Meldy an' me's makin' him'seasy's we
kin, out he grieves mightily. When
de colahed people comes in frum de fiel' ,
dey gathers, an' he talks to 'em; an' he
kin talk finer'n airy preachah I eber
come up on yit. He reads out'n de
Bible an' 'splains hit ter us, an' many
a one's 'sperienced 'ligion in dis hyah
cabin. He kin read writin' readin',
's well's readin' readin', an' ef any o'
de colahed people gits lettahs, dey
brings em ter daddy ter read foh 'em
— love lettahs mos'ly dat de gals gits
frum der sweet' arts.



Heap o' times he tells us 'bout dat
big, good Noaf kentry whar us libed.
Hit war in Fayette County, Illinois,
an' dey was daddy an' mammy an'
us chilluns — Ephum, him de biges',
den Alex, an' den me (li'l Caleb me
warden,) an' las' de baby li'l Lily
Bell. Dat li'l gal war de puttes' ting
ye eber laid eyes on, wif smoov skin,
an' sof, curly har, an' big eyesshinin'
like blackberries soon in de mawnin'
when de Jew's on 'em. She war jes'
like a graven image. I kin shet my
eyes now an' see de house us libed in's
plain's I kin dis hyah cabin when
dey's open, — jes' heah'n tell 'bout hit.
Hit war painted white, shu nuff paint,
none o'yer nigger whitewash 'bout
dem times. Dey war a gallery in
front, wif vines runnin' up, makin'
hit cool an' shady in de hottes' day ;
an' a flowah yard in front o'dat whar
de posies blowed putty much all de
yeah, I reckon ; an' a walnut tree
'longside de gate, whar us gethered
nuts when de fros' come. Inside de
house hit war all fixed nice like white
folks'. Dey war a shu nuff kyarpet
on de fron' room, an' dey was a big,
sof, white bed, wif a li'l one under
hit what dey call a trinnel bed dat dey
pulled out at night an' de chilluns
slep' in. 'Tvvixt de winders was a
stan' wif a big Bible layin' on hit, an'
de winders hed white curtains. Hit
war a fine house, an' us war's happy's
'possums in 'simmon time.

Daddy hearn tell a heap 'bout a
place what dey call Californy. De
folks tells him hit war mos' like de
New Jerusalem, wif streets o' shinin'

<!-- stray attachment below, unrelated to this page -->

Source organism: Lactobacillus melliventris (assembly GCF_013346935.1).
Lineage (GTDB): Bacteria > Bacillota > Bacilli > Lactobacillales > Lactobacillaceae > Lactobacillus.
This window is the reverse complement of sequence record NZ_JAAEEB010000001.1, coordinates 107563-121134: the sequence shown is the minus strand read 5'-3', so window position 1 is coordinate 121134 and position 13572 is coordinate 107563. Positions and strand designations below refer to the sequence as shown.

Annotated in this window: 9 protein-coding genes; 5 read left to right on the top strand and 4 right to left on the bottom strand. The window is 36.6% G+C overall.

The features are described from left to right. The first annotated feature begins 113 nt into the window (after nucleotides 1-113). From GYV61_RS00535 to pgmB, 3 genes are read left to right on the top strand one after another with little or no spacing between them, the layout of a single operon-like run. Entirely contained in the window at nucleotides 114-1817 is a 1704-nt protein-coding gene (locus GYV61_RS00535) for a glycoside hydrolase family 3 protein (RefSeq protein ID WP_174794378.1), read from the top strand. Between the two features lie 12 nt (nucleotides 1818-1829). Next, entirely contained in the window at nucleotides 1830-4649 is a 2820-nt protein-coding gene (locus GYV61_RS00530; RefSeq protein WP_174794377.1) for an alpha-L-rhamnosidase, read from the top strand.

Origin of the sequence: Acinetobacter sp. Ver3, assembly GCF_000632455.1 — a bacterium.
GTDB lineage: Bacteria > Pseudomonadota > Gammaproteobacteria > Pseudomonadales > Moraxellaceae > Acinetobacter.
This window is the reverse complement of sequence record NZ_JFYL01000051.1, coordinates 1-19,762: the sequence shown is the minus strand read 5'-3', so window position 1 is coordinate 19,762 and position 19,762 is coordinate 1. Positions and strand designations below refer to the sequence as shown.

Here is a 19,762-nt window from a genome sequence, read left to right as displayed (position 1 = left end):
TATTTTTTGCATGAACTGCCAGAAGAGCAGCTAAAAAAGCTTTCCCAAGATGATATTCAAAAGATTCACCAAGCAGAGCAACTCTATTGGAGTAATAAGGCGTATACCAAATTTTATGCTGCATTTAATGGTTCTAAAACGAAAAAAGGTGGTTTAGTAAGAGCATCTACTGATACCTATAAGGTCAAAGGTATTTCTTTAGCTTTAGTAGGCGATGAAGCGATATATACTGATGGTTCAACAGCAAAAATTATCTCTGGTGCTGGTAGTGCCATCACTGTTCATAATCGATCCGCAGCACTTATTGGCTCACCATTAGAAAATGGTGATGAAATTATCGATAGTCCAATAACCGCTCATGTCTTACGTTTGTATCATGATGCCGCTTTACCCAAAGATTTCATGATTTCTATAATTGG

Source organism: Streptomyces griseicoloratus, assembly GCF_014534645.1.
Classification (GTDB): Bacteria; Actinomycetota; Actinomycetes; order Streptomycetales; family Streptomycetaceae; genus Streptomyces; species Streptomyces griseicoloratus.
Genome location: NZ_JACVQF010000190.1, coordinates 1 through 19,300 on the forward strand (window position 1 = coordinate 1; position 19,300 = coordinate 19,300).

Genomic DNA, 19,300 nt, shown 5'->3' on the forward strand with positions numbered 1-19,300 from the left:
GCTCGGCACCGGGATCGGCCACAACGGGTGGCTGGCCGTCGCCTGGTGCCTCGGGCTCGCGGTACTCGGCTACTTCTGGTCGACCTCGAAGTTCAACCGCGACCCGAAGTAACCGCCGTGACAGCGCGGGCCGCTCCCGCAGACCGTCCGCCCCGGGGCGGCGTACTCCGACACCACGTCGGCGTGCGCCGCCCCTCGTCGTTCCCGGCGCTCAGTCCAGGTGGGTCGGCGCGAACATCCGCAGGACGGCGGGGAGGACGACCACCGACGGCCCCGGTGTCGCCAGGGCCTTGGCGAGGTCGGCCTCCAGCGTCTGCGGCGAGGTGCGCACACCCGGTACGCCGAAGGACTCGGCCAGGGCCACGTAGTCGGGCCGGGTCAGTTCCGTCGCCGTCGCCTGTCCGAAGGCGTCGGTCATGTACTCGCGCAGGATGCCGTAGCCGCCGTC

gol' an' rocks o' gol' rollin' roun' in
de roads, lookin' like dey war beggin'
folks ter pick 'em up. An' dey say
enybody 't hed a min' ter could go dar
an' git 'em, kase nobody didn't claim
'em moh'n nobody else ; so all ye hed



297



298



A SILHOUETTE.



ter do war ter go dar an' take yer sack
an' fill hit up wif dem gol' rocks an'
tote hit long back home, an' den ye
could lib like a king arter dat. Daddy
hed ter woak tolablehard, an' he kep'
thinkin' dis hyah was a good chance
fer him, so him an' mammy would n't
hev ter woak s' hard, an' so dey could
give de larnin' ter der li'l chilluns.
Mammy war sorter skeered when he
talked 'bout gwine, for she hearn tell
how hit war a long way ter Californy ;
but he got so he war plumb sot on
hit.

Dey was a big crowd o' men gwine,
trios' ly white men, an' some on 'em
hed bosses what dey was carryin' long
ter sell arter dey got ter Californy, an'
daddy got a job at 'tendin' de hosses.

De day dey lef, us goed ter town
'long 'o daddy ter see 'em off, mammy
cry in' mos' all de way. De hul town
turn out an' goed wif 'em till dey
struck de pike. Daddy he kissed us
all an' de las' one li'l sis, dat putty
Iyily Bell. He say ter mammy not ter
take on so, fer he'd soon git back an'
den her an' li'l sis' an' us li'l boys'd
ride in a gol'n chariot. Dey war a
ole preachah dar what prayed fer 'em,
an' ax de Lawd ter bless 'em an' bring
'em back safe. Den dey was parted,
an' de Scripter was filled — one was
tuck an' anudderwaslef . Dem what
was lef goed back home, de wimmen
folks a cryin' an' de men folks lookin'
like dey wanted ter turn tracks de
udder way.

Dey was a long time gittin' ter
Californy. Dey start in de spring o'
de yeah, an' de snow was on de groun'
when dey sot foot in dat Ian'. Dey
had a hard time, shu, in dat jauney.
Some o' de men tuck a sort o'fevah,
an' foh on em died an' war burried in
dat lonesome place what dey call a
dezerd, wif nobody to preach de fun' el.
Lots o' hosses died an' lots moh turned
lame on 'em. An' at las', when dey
was gittin' nigh de een' o' der jauney,